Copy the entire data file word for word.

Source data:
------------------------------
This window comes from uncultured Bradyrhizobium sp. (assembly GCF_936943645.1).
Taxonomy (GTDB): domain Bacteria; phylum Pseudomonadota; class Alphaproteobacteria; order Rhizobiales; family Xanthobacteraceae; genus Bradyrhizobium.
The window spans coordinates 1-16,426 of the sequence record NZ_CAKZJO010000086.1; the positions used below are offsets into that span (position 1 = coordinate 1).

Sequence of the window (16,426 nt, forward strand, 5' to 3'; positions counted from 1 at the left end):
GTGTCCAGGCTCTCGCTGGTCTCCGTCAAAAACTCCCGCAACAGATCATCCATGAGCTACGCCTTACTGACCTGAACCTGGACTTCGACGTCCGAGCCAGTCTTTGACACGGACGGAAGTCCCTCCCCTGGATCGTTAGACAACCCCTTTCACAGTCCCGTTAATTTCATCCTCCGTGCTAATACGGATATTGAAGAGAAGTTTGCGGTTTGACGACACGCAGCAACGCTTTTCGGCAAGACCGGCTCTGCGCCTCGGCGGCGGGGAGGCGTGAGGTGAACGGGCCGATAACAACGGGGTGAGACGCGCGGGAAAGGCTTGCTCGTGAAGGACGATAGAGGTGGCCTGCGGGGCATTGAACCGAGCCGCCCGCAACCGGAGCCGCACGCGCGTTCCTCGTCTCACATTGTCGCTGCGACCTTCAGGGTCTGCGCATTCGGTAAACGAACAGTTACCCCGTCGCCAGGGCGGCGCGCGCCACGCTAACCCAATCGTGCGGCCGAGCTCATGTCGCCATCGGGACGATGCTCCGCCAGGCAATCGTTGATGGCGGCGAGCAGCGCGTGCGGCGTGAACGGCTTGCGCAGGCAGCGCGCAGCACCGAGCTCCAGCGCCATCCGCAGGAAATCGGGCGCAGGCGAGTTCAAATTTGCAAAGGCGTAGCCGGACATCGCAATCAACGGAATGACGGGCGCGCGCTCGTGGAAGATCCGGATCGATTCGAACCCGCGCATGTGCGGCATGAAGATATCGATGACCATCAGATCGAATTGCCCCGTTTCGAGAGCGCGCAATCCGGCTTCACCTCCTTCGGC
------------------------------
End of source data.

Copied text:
This window comes from uncultured Bradyrhizobium sp. (assembly GCF_936943645.1).
Taxonomy (GTDB): domain Bacteria; phylum Pseudomonadota; class Alphaproteobacteria; order Rhizobiales; family Xanthobacteraceae; genus Bradyrhizobium.
The window spans coordinates 1-16,426 of the sequence record NZ_CAKZJO010000086.1; the positions used below are offsets into that span (position 1 = coordinate 1).

Sequence of the window (16,426 nt, forward strand, 5' to 3'; positions counted from 1 at the left end):
GTGTCCAGGCTCTCGCTGGTCTCCGTCAAAAACTCCCGCAACAGATCATCCATGAGCTACGCCTTACTGACCTGAACCTGGACTTCGACGTCCGAGCCAGTCTTTGACACGGACGGAAGTCCCTCCCCTGGATCGTTAGACAACCCCTTTCACAGTCCCGTTAATTTCATCCTCCGTGCTAATACGGATATTGAAGAGAAGTTTGCGGTTTGACGACACGCAGCAACGCTTTTCGGCAAGACCGGCTCTGCGCCTCGGCGGCGGGGAGGCGTGAGGTGAACGGGCCGATAACAACGGGGTGAGACGCGCGGGAAAGGCTTGCTCGTGAAGGACGATAGAGGTGGCCTGCGGGGCATTGAACCGAGCCGCCCGCAACCGGAGCCGCACGCGCGTTCCTCGTCTCACATTGTCGCTGCGACCTTCAGGGTCTGCGCATTCGGTAAACGAACAGTTACCCCGTCGCCAGGGCGGCGCGCGCCACGCTAACCCAATCGTGCGGCCGAGCTCATGTCGCCATCGGGACGATGCTCCGCCAGGCAATCGTTGATGGCGGCGAGCAGCGCGTGCGGCGTGAACGGCTTGCGCAGGCAGCGCGCAGCACCGAGCTCCAGCGCCATCCGCAGGAAATCGGGCGCAGGCGAGTTCAAATTTGCAAAGGCGTAGCCGGACATCGCAATCAACGGAATGACGGGCGCGCGCTCGTGGAAGATCCGGATCGATTCGAACCCGCGCATGTGCGGCATGAAGATATCGATGACCATCAGATCGAATTGCCCCGTTTCGAGAGCGCGCAATCCGGCTTCACCTCCTTCGGC